Bài giảng Systems Analysis and Design - Chapter 15: Designing Accurate Data Entry Procedures

Customers generally key or enter data themselves – customers know their own information better than anyone else. Data entered by customers are stored for later use – autocomplete and cookies. Data entered at the point of sale are reused throughout the entire order fulfillment process – allows better supply chain management, including checking product and resource availability electronically, and automating planning, scheduling, and forecasting. Information is used as feedback to customers – accuracy is improved by better feedback.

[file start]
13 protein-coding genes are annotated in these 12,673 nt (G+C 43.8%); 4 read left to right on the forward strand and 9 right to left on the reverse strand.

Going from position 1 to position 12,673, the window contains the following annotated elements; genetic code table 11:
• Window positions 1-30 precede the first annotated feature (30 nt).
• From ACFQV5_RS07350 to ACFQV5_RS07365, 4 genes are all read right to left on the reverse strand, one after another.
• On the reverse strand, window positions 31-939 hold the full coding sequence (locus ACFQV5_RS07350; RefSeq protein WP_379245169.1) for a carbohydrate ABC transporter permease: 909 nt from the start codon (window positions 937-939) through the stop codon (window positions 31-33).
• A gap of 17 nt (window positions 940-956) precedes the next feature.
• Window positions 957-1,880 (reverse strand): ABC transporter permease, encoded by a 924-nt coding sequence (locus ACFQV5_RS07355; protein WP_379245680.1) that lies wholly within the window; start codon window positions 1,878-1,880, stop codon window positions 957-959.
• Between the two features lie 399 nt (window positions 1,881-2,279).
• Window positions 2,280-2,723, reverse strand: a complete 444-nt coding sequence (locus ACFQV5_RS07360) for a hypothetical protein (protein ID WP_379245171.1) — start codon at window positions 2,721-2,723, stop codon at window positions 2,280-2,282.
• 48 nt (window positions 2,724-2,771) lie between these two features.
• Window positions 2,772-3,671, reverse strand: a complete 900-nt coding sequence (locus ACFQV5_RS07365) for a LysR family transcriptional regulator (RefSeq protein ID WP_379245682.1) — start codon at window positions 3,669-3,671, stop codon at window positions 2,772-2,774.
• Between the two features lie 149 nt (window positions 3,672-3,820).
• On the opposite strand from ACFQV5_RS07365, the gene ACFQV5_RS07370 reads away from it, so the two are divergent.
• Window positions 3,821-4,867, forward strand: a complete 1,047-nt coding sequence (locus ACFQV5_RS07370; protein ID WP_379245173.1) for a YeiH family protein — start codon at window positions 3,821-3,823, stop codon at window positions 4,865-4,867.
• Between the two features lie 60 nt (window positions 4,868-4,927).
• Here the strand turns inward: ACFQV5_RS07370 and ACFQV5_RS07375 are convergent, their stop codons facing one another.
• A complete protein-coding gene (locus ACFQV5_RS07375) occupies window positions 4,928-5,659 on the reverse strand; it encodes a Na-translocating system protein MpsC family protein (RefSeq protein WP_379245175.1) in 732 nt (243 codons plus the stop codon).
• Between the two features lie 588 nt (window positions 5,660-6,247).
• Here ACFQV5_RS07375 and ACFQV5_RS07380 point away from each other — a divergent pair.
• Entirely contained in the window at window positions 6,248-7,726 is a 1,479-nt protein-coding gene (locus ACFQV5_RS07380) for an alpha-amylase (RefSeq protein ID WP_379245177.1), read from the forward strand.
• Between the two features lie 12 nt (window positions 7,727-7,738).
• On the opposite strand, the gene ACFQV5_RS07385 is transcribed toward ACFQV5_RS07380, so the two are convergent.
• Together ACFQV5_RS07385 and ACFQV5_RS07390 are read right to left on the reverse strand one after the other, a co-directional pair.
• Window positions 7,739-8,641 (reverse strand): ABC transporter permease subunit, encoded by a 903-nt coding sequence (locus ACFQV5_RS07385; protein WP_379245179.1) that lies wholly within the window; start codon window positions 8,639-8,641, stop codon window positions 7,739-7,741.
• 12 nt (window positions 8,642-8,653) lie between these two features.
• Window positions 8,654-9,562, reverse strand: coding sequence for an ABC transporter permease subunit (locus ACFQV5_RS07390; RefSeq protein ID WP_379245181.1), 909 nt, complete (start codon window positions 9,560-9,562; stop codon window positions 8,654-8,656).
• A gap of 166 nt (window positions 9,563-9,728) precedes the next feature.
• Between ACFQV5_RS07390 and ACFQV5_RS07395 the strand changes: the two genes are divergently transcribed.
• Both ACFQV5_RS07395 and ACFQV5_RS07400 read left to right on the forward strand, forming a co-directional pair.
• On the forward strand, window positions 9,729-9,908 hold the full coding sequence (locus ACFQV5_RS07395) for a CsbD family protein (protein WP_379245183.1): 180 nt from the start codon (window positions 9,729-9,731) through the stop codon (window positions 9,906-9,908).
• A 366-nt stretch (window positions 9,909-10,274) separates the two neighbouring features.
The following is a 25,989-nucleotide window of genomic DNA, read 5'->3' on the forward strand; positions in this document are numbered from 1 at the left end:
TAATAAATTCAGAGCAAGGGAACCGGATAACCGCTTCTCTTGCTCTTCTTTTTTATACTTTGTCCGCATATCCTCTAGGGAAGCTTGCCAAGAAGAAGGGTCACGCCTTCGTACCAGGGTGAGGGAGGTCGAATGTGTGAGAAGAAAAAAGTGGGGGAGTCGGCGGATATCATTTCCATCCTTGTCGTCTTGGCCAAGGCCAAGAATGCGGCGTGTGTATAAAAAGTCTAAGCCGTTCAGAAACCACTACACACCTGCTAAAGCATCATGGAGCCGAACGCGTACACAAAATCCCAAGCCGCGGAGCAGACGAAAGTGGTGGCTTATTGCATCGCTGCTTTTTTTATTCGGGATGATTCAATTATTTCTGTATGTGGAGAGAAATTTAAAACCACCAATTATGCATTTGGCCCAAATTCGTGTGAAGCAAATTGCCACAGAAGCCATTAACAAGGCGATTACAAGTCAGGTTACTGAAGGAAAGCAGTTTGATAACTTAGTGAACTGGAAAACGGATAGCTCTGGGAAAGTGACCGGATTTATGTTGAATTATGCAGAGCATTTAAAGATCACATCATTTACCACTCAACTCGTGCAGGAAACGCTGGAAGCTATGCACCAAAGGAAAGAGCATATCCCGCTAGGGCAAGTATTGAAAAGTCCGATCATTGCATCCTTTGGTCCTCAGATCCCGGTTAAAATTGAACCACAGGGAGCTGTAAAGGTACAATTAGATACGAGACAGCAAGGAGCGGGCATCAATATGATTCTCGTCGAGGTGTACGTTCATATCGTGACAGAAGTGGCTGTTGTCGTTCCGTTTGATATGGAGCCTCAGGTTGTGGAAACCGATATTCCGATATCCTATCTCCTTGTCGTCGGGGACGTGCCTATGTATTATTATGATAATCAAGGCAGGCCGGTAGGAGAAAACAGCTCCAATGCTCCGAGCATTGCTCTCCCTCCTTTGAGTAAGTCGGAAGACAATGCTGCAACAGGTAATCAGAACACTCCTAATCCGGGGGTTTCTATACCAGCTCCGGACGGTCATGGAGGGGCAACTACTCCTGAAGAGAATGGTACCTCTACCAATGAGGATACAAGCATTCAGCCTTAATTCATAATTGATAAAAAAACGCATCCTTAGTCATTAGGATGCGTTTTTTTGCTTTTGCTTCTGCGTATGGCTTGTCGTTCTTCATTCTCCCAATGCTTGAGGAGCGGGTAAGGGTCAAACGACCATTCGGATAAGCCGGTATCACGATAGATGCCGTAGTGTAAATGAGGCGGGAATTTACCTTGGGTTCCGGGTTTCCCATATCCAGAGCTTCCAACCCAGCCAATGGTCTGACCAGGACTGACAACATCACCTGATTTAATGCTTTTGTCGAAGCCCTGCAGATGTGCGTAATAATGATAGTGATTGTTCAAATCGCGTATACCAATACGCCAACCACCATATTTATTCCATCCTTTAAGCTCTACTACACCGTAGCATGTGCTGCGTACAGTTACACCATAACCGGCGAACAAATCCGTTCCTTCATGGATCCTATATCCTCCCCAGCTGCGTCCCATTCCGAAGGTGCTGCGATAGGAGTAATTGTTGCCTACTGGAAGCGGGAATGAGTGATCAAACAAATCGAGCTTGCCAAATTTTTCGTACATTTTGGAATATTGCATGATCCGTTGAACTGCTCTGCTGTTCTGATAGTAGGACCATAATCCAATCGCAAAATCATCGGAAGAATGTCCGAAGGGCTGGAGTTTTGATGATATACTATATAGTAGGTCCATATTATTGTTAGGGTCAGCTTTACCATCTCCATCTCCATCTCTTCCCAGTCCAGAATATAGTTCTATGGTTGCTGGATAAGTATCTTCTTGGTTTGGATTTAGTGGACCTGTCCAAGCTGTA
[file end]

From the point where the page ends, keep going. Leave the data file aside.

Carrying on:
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Designing Accurate Data Entry ProceduresSystems Analysis and Design, 7eKendall & Kendall15© 2008 Pearson Prentice HallLearning ObjectivesUnderstand the uses of effective coding to support users in accomplishing their tasksDesign effective and efficient data capture approaches for people and systemsRecognize how to ensure data quality through validationArticulate accuracy advantages of user input on ecommerce Web sites2Accurate Data-Entry ObjectivesEffective codingEfficient data captureEffective data captureAssuring data quality through validation3Major TopicsEffective codingTypes of codesGuidelines for codingValidation methodsCheck digitsEcommerce accuracy4Effective CodingData that are coded require less time to enterCoding helps to reduce the number of items enteredCoding can help in sorting of data during the data transformation processCoded data can save valuable memory and storage space5Human Purposes for CodingKeeps track of somethingClassifies informationConceals informationReveals informationRequests appropriate action6Keeping Track of SomethingSimple sequence codeAlphabetic derivation codes7Simple Sequence CodesA number that is assigned to something if it needs to be numberedNo relation to the data itselfFigure 15.1 Using a simple sequence code to indicate the sequence in which orders enter a custom furniture shop8Simple Sequence Codes (Advantages)Eliminates the possibility of assigning the same numberIt gives users an approximation of when the order was received9Simple Sequence Codes (Disadvantages)When you do not wish to have someone read the code to figure out how many numbers have been assignedWhen a more complex code is desirable to avoid a costly mistake10Alphabetic Derivation CodesA commonly used approach in identifying an account number Figure 15.2 Identifying the account of a magazine subscriber with an alphabetic derivation code11Alphabetic Derivation Codes (Disadvantages)When the alphabetic portion is small or when the name contains fewer consonants than the code requiresNames like ROE - become RXXSome of the data may change12Classification InformationAffords the ability to distinguish between classes of itemsMust be mutually exclusiveClassification codesBlock sequence codes 13Classification CodesUsed to distinguish one group of data with special characteristics from anotherCan consist of either a single letter or a numberA shorthand way of describing a person, place, thing, or eventListed in manuals or posted so that users can locate them easily14Classification CodesUse a single letter for a codeFigure 15.3 Grouping tax-deductible items through the use of a one-letter classification code15Block Sequence CodesAn extension of the sequence codeData are grouped according to common characteristicsSimplicity of assigning the next available number (within the block) to the next item needing identification16Figure 15.5 Using a block sequence code to group similar software packages17Concealing InformationCodes may be used to conceal or disguise informationCipher Codes18Cipher CodesThe direct substitution of one letter for another, one number for another, or one letter for a number19Figure 15.6 Encoding markdown prices with a cipher code is a way of concealing price information from customers20Revealing InformationSometimes it is desirable to reveal information to specific users through a codeMakes the data entry more meaningful for humansSignificant-Digit subset codesMnemonic codesUnicode21Significant-Digit Subset CodesUsed to help describe a product by virtue of its membership in many subgroupsPossible to locate items that belong to a certain group or classInquiries may be performed on a portion of the codeUseful for a marketing product22Figure 15.7 Using a significant-digit subset code helps employees locate items belonging to a particular department23Mnemonic CodesA mnemonic (pronounced nî-môn'-ïk) is a human memory aidAny code that helps the data-entry person remember how to enter the data or the user remember how to use the information is a mnemonicUsing a combination of letters and symbols affords a clear way to code a product so that the code is easily seen and understood24Figure 15.8 Mnemonic codes function as memory aids by using a meaningful combination of letters and numbers25UnicodeIncludes all standard language symbolsHas room for 65,535 charactersThe full set of Unicode characters are grouped by language and may be found at www.unicode.org26Requesting Appropriate ActionInstruct either the computer or the decision maker about what action to takeFunction codes27Function CodesShort numeric or alphanumeric codes used to spell out precisely what activities are to be accomplished28Figure 15.9 Function codes compactly capture functions that the computer must perform29General Guidelines for CodingBe conciseKeep the codes stableEnsure that codes are uniqueAllow codes to be sortableAvoid confusing codesKeep the codes uniformAllow for modification of codesMake codes meaningful30Be ConciseOverly long codes mean more keystrokes and consequently more errorsLong codes also mean that storing the information in a database will require more memoryShort codes are easier for people to remember and easier to enterIf codes must be long, they should be broken up into subcodes31Keep the Codes StableStability means that the identification code for a customer should not change each time new data are receivedDon’t change the codes in a mnemonic system32Ensure That Codes Are UniqueFor codes to work, they must be uniqueDo not assign the same code number or name to the same items33Allow Codes to Be SortableMake sure that users can do what you intend to do with the codes you createNumerical codes are much easier to sort than alphanumeric data34Avoid Confusing CodesAvoid using coding characters that look or sound alike35Figure 15.12 Combining look-alike characters in codes can result in errors36Keep the Codes UniformNeed to follow readily perceived formsKeep codes uniform among as well as within programs37Allow for Modification of CodesThe system will evolve over timeThe coding system should be able to encompass change38Make Codes MeaningfulEffective codes contain informationShould make sense to people using themEasier to understand, work with, and recall39Using CodesValidation programs Report and inquiry programs GUI programs 40Effective and Efficient Data CaptureDeciding what to captureLetting the computer do the restAvoiding bottlenecks and extra stepsStarting with a good formChoosing a data-entry method41Deciding What to CaptureData that change or vary with every transactionData that concisely differentiate the particular item being processed from all other items42Letting the Computer Do the RestRecording the time of the transactionCalculating new values from inputStoring and retrieving data on demand43Avoiding Bottlenecks and Extra StepsData are poured rapidly into the wide mouth of the system only to be slowed in its “neck” because of an artificially created instance of insufficient processing for the volume or detail of the data being enteredThe fewer steps involved in inputting data, the fewer chances there are for the introduction of errors44Starting with a Good FormWith effective forms, it is not necessary to reenter information that the computer has already stored, or data such as time or date of entry that the computer can determine automatically45Choosing a Data-Entry MethodKeyboardsOptical character recognitionMagnetic ink character recognitionMark-sense formsBar codesRFID46KeyboardsSpecial function keys to open programsKeys used to scroll and explore the WebKeys that can be programmed with macros to reduce the number of keystrokes requiredErgonomic keyboards and infrared or Bluetooth-enabled keyboards47Optical Character RecognitionIncreased speed Eliminates many of the time-consuming and error-fraught steps of other input devicesDecentralizes responsibility for quality data directly to the unit that is generating itThe transformation of faxes into documents that can be edited48Magnetic Ink Character RecognitionA reliable and high-speed method that is not susceptible to accepting stray marksIf it is required on all withdrawal checks, it serves as a security measure against bad checksData entry personnel can see the numbers making up the code if it is necessary to verify it49Mark-Sense FormsLittle training of entry personnel is necessaryA high volume of forms can be processed quicklyStray marks on form can be entered as incorrect dataChoices are limited to the answers providedDifficulty in capturing alphanumeric dataEasy to get confused and put a mark in an incorrect position50Bar CodesAffords a high degree of accuracy for data entrySaves labor costsAllows the automatic capturing of dataTracking of credit card purchases51Figure 15.17 Bar coding, as shown on this label for grocery product, affords highly accurate data entry. Used with the permission of the Uniform Code Council, Dayton, Ohio52RFIDAllows the automatic collection of data using RFID tags that contain a chip and an antennaPassive RFID tagsActive RFID tagsPrivacy is a concern53Ensuring Data Quality through Input ValidationThe critical importance of catching errors during input, prior to processing and storage cannot be overemphasizedPotential problemsValidating input transactionsValidating input data54Figure 15.18 Validating input is important to ensure that most potential problems with data are eliminated early55Validating Input TransactionsSubmitting the wrong dataSubmitting of data by an unauthorized personAsking the system to perform an unacceptable function56Validating Input DataTest for missing dataTest for correct field lengthTest for class or compositionTest for range or reasonablenessTest for invalid valuesCross-reference checksTest for comparison with stored dataSetting up self-validating codes (check digit)57Figure 15.19 Steps in converting a five-digit number to a six-digit number containing a check digit58The Process of ValidationCheck first for missing dataCheck the syntaxCheck the semanticsGUI screens can help to reduce the number of human input errors when they incorporate radio buttons, check boxes and drop-down lists59The Process of Validation (Continued)Regular expressionsValidating XML documentsDTDSchema60Figure 15.22 These characters are used in regular expression (pattern) validation61Accuracy Advantages in Ecommerce EnvironmentsCustomers generally key or enter data themselvesData entered by customers are stored for later useData entered at the point of sale are reused throughout the entire order fulfillment processInformation is used as feedback to customers62SummaryQuality of dataEffective codingEffective and efficient data captureValidation of data63Summary (Continued)CodingSequence codesAlphabetic derivation codesClassification codesBlock sequence codesCipher codesSignificant-digit subset codesMnemonic codesUniform character setFunction codes64Summary (Continued)Input devicesKeyboardsOCRMICRMark-sense formsBar codesInput validationInput transactionInput dataEcommerce65